Features
Reviews
Must Hear Music
Reviews Archives
Archives
Bargain Basement
Downloads
Music DVD
Upstart
Pipsqueaks
 
 
 
Features
Reviews
Archives
Send Us Mail
Contact Us
 
 

Tiger Bear Wolf
Self-Titled
Hello Records
www.hellosirrecords.com


Aggressive and well-contrived, Tiger Bear Wolf goes straight for the jugular with excellent riffs and vocal lines that pound their listeners into submission with their energy and nonchalant, straightforward rock and roll. TBW represents a regression in rock thinking, channeling old school hardcore and rock influences, thumbing their nose at newer ideas and sticking with rock's tried and true structures. Stylistically they are hard to nail down, I see flashes of The Cramps, and The Rollins Band, even Fugazi, to a lesser extent; but if there were a sound that defines them, it would be low-fi analog rock.

Here's where it gets tricky though, because that specific type of sound is difficult to capture on a disc. That was my biggest disappointment with the album, which is no fault of the band. The band is good, plain and simple, yet the recording does not transfer the energy the band emits. It is always tempting with a band that does well with low-fi to make the recording sound equally rudimentary, but it is a mistake, the recording should still emphasize the proper areas and balance the band accordingly.

Generally speaking, first, the album sounds like it was recorded at one level across the board, there is no flux of drum and guitar at key points, no milieu attempted to bring break out parts forward. And moreover, all of that tenacious energy that the band brings to the table is lost. More specifically, the drums just lose, lose, lose; which is a shame because they are structured beautifully to drive and provide that constancy needed to maintain the rock feel. The guitars appear like an afterthought; even though the dueling nature works well within each song and the riffs are memorable and worth it (although I think the lead should be a little less lead and break away from the constant soloing to emphasize good rhythm changes). The bass wins the most in the production earning a viable place on the record, but ultimately not adding too much to the mix. The dual vocals are perfect for the style of music, but don't attain the edge that they seem to have.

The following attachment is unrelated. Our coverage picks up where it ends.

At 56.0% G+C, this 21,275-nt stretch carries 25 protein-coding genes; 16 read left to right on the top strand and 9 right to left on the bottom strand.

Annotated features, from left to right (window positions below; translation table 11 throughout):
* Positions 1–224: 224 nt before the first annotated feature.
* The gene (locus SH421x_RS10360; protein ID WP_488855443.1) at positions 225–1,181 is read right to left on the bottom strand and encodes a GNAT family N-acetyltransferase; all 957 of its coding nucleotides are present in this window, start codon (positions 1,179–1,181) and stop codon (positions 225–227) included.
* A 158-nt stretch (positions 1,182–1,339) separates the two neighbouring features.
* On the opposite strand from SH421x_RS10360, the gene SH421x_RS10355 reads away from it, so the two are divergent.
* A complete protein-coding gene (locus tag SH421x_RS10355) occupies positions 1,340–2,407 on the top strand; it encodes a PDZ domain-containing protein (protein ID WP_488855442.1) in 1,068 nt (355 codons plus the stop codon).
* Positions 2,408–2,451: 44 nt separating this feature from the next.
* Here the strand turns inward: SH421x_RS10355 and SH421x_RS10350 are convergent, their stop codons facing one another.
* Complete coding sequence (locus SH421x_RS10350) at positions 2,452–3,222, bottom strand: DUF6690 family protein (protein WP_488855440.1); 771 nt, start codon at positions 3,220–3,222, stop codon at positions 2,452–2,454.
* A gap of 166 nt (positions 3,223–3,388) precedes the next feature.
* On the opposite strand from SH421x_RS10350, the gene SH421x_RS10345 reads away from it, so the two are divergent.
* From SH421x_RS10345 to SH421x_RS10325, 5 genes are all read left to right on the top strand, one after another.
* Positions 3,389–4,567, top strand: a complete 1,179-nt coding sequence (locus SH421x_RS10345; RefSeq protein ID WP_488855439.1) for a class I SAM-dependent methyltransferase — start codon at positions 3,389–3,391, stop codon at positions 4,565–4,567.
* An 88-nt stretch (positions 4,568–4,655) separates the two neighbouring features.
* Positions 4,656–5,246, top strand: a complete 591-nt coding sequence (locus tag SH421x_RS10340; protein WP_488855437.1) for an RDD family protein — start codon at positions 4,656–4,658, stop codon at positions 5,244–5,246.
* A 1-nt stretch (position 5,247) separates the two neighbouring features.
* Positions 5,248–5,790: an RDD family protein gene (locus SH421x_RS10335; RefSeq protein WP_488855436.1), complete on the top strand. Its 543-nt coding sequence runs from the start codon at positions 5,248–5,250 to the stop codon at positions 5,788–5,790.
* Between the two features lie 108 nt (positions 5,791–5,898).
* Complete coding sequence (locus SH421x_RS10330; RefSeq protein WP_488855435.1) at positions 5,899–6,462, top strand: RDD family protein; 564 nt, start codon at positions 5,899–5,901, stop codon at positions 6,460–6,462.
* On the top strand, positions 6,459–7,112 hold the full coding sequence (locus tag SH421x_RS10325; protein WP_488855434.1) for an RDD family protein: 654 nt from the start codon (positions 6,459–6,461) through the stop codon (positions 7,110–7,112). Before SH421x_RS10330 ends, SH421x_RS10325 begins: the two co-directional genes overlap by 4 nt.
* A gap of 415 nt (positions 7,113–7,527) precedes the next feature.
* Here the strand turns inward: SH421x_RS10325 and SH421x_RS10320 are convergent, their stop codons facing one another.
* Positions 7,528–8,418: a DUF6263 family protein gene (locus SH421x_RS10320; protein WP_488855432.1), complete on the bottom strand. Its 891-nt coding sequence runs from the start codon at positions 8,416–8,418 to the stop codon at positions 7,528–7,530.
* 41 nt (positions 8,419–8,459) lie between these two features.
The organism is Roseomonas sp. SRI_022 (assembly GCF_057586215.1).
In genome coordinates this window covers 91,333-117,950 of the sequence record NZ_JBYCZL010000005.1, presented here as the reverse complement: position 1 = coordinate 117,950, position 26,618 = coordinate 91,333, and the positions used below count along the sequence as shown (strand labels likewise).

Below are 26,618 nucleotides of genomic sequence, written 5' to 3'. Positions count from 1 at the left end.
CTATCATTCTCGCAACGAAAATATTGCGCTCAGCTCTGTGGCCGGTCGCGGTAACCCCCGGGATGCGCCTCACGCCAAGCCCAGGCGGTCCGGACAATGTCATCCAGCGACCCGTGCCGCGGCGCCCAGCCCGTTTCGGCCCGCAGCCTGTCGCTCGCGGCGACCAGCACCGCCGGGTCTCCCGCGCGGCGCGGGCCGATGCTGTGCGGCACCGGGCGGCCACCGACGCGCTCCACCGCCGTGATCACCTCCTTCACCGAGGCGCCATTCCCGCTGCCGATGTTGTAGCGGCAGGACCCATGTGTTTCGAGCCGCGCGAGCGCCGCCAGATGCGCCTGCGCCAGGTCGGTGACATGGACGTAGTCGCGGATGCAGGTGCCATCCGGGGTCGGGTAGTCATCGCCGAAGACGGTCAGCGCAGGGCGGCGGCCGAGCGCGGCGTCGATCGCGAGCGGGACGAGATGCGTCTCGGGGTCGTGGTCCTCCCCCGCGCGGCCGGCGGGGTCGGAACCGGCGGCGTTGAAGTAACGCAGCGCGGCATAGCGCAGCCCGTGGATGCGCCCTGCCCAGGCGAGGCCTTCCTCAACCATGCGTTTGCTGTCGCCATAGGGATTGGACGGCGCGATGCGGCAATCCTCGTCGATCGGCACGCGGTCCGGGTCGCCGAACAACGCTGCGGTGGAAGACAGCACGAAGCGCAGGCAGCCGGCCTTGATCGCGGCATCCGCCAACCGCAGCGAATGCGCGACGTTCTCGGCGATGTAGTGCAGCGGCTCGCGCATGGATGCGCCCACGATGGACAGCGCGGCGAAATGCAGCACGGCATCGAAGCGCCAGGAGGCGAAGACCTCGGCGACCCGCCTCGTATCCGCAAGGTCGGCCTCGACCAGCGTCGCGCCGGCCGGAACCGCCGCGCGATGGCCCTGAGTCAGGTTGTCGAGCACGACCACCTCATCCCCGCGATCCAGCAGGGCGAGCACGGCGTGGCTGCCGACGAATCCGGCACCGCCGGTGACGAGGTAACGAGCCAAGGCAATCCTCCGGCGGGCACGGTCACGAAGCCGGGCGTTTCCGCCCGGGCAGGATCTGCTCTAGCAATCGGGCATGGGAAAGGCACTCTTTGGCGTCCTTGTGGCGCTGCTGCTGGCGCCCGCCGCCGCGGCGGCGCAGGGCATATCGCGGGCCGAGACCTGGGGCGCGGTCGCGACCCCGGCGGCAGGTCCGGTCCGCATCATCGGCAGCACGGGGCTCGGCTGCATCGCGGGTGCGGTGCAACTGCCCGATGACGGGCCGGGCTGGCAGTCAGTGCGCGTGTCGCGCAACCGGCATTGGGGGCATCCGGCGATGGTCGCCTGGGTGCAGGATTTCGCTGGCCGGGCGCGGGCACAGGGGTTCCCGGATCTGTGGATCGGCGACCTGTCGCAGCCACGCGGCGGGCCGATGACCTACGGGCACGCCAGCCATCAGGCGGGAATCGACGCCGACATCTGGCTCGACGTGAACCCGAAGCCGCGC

I don't want all of my rants about production to dissuade you from listening to this band; they are good musicians and excellent writers that deserve to be heard, so go find them and listen to them. Now, if only they could be captured with a better recording, I truly believe they would be unstoppable.

-bishop

Track listing:

1) Something Worth Saving
2) Wrong Lens, Wrong Film
3) Input, Output
4) ---------
5) You Play Guitar
6) I Can't See the Light
7) The Rats
8) Night Shades
9) Bed Down
10) I Think I Heard Her Body Sing


Check out more reviews

Talk Back
e-mail the chief

Like this article?
e-mail it to a friend!

 


Mike Doughty



none now
-------


South By Southwest 2014
David DeVoe

South By Southwest 2013
David DeVoe

Red Hook Music Festival
George Dow

SXSW 2012
David DeVoe

Our Favorite Records 2011
Hybrid Staff

AWOLNation
Rachel Fredrickson

Kanrocksas
Rachel Fredrickson

Warped Tour 2011
Rachel Fredrickson

Eddie Spaghetti
Melissa Skrbic-Huss

Murder By Death
Mike DeLeo


Mike Doughty
Boulder, CO

Epilogues
Denver, CO

Imagine Dragons
Denver, CO

Sebadoh
Cambridge, MA

Young Magic
Denver, CO

Warped Tour 2012
Denver, CO

Thrice
Denver, CO

Mike Doughty
Denver, CO

MuteMath
Kansas City, MO

Other Lives
Lawrence, KS

Los Campesinos
Boston, MA

The Civil Wars
Lawrence, KS

Ha Ha Tonka
Lawrence, KS

Thrice
Lawrence, KS


 
hybridmagazine.com is updated daily except when it isn't.
New film reviews are posted every week like faulty clockwork.
Wanna write for hybrid? Send us an e-mail.
© 1996-2009 [noun] digital media. All rights reserved worldwide. All content on hybridmagazine.com and levelheadedmusic.com is the intellectual property of Hybrid Magazine and its respective creators. No part of hybridmagazine.com or levelheadedmusic.com may be reproduced in any format without expressed written permission. For complete masthead and physical mailing address, Click Here.